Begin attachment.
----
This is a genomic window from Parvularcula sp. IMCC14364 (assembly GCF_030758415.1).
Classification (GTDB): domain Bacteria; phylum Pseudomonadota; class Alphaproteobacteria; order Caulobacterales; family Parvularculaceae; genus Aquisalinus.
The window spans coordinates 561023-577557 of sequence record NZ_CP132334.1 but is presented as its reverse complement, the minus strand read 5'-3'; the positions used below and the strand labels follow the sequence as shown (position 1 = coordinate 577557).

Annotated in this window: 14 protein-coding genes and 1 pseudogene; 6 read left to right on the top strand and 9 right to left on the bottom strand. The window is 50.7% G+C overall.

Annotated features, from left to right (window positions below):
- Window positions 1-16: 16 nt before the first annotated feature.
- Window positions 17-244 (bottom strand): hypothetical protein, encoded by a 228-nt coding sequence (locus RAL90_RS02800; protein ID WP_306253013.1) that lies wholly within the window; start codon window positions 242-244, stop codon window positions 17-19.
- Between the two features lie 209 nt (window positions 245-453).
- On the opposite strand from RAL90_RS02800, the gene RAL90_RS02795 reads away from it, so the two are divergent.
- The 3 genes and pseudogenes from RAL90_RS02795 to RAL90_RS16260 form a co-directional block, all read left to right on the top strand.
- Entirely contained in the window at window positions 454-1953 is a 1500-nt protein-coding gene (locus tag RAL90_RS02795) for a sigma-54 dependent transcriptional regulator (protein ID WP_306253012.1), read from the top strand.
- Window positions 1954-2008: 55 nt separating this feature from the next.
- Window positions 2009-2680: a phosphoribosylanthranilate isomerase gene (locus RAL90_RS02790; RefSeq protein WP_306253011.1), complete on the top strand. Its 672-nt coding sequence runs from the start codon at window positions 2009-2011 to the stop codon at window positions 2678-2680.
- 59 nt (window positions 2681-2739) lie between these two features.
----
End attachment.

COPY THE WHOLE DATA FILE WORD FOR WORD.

This is a genomic window from Parvularcula sp. IMCC14364 (assembly GCF_030758415.1).
Classification (GTDB): domain Bacteria; phylum Pseudomonadota; class Alphaproteobacteria; order Caulobacterales; family Parvularculaceae; genus Aquisalinus.
The window spans coordinates 561023-577557 of sequence record NZ_CP132334.1 but is presented as its reverse complement, the minus strand read 5'-3'; the positions used below and the strand labels follow the sequence as shown (position 1 = coordinate 577557).

Annotated in this window: 14 protein-coding genes and 1 pseudogene; 6 read left to right on the top strand and 9 right to left on the bottom strand. The window is 50.7% G+C overall.

Annotated features, from left to right (window positions below):
- Window positions 1-16: 16 nt before the first annotated feature.
- Window positions 17-244 (bottom strand): hypothetical protein, encoded by a 228-nt coding sequence (locus RAL90_RS02800; protein ID WP_306253013.1) that lies wholly within the window; start codon window positions 242-244, stop codon window positions 17-19.
- Between the two features lie 209 nt (window positions 245-453).
- On the opposite strand from RAL90_RS02800, the gene RAL90_RS02795 reads away from it, so the two are divergent.
- The 3 genes and pseudogenes from RAL90_RS02795 to RAL90_RS16260 form a co-directional block, all read left to right on the top strand.
- Entirely contained in the window at window positions 454-1953 is a 1500-nt protein-coding gene (locus tag RAL90_RS02795) for a sigma-54 dependent transcriptional regulator (protein ID WP_306253012.1), read from the top strand.
- Window positions 1954-2008: 55 nt separating this feature from the next.
- Window positions 2009-2680: a phosphoribosylanthranilate isomerase gene (locus RAL90_RS02790; RefSeq protein WP_306253011.1), complete on the top strand. Its 672-nt coding sequence runs from the start codon at window positions 2009-2011 to the stop codon at window positions 2678-2680.
- 59 nt (window positions 2681-2739) lie between these two features.